The film runs for 88:37 mins.


Shot digitally, the film is presented in an aspect ratio of 2.40:1, in 1080p (using the AVC codec). (The presentation takes up approximately 20Gb of a single-layered disc.) Contrast is good, but in its low-light sequences, especially given its retro aesthetic (the narrative seems to take place at some point in the 1980s), the film cries out for the texture of celluloid film. (It’s arguably the same issue that Michael Mann’s Public Enemies faced: the tension between the digital ‘look’ of the film and its period setting.) Also, given the intimate nature of the narrative, a narrower screen ratio (eg, 1.85:1) would perhaps have been more appropriate – as compared with the ‘epic’ connotations of the widescreen image.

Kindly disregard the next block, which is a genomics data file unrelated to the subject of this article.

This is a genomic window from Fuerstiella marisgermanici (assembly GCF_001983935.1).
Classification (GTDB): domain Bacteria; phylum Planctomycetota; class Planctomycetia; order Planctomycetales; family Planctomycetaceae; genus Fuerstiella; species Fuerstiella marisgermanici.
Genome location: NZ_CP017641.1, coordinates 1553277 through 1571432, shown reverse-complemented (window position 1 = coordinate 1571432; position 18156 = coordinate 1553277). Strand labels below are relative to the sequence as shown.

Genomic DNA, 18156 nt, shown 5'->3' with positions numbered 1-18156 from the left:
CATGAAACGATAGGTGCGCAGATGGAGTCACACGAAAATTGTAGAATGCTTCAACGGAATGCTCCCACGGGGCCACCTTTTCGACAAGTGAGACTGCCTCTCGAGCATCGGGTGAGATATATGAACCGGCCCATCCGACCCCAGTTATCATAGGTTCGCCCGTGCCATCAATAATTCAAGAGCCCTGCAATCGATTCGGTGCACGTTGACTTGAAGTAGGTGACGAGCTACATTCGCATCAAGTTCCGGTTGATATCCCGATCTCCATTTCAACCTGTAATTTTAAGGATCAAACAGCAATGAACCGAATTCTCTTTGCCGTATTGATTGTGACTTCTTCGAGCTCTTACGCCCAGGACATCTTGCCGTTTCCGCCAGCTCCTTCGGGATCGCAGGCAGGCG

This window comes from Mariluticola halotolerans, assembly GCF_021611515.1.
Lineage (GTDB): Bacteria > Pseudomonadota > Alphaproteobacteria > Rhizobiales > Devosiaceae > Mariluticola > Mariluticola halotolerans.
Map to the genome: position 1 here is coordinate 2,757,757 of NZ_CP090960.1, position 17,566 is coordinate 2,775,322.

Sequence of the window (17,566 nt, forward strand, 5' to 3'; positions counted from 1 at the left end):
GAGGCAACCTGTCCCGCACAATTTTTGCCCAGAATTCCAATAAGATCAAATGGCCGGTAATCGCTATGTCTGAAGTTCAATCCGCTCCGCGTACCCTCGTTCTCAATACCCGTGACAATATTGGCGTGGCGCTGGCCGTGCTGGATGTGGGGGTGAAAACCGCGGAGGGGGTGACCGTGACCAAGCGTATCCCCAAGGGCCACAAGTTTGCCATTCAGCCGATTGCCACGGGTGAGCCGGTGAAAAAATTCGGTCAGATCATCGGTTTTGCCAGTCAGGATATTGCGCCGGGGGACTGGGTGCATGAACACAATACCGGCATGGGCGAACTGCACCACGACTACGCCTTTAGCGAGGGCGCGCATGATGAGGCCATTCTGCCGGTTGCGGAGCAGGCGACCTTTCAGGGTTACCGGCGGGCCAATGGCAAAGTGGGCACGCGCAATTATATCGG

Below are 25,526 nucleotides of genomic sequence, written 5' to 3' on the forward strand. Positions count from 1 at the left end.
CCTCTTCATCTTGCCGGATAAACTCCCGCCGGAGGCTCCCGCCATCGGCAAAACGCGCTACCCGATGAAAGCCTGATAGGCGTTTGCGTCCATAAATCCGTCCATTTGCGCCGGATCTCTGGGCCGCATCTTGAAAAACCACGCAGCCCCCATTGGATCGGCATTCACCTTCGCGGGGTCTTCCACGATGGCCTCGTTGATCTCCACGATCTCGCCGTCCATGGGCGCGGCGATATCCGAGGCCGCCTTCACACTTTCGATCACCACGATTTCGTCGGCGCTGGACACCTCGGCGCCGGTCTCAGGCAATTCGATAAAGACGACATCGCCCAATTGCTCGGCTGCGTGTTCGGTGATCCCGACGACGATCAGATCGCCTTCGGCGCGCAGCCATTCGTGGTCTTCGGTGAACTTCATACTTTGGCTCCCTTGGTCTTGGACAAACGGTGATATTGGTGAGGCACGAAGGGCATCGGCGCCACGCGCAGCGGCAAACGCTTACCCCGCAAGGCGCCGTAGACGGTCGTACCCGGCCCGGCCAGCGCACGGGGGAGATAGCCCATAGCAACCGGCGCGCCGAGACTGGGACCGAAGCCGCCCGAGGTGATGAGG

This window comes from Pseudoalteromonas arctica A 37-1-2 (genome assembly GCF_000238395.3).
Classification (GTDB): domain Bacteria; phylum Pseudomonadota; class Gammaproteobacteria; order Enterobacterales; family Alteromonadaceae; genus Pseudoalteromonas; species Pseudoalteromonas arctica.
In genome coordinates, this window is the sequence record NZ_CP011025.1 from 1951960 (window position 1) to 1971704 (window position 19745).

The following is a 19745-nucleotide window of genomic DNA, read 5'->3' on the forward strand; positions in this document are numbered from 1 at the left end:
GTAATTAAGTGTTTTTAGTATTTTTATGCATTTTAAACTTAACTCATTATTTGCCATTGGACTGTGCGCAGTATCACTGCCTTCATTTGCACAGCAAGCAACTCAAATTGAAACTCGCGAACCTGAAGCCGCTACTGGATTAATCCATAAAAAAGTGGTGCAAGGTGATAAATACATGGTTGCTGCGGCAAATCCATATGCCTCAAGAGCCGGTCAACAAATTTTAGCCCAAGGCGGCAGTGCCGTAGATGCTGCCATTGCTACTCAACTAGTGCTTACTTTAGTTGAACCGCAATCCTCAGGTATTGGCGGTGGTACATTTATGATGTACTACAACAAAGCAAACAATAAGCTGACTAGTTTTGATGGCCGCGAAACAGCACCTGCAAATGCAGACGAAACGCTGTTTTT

Nevertheless, the film’s presentation on this Blu-ray is very good: colour reproduction is solid, and there’s a strong level of detail present.


Audio is presented via a lossless DTS-HD Master Audio 5.1 track, which is clear throughout and free of issues.


The disc includes a trailer (2:12) and a small collection of deleted scenes (2:47).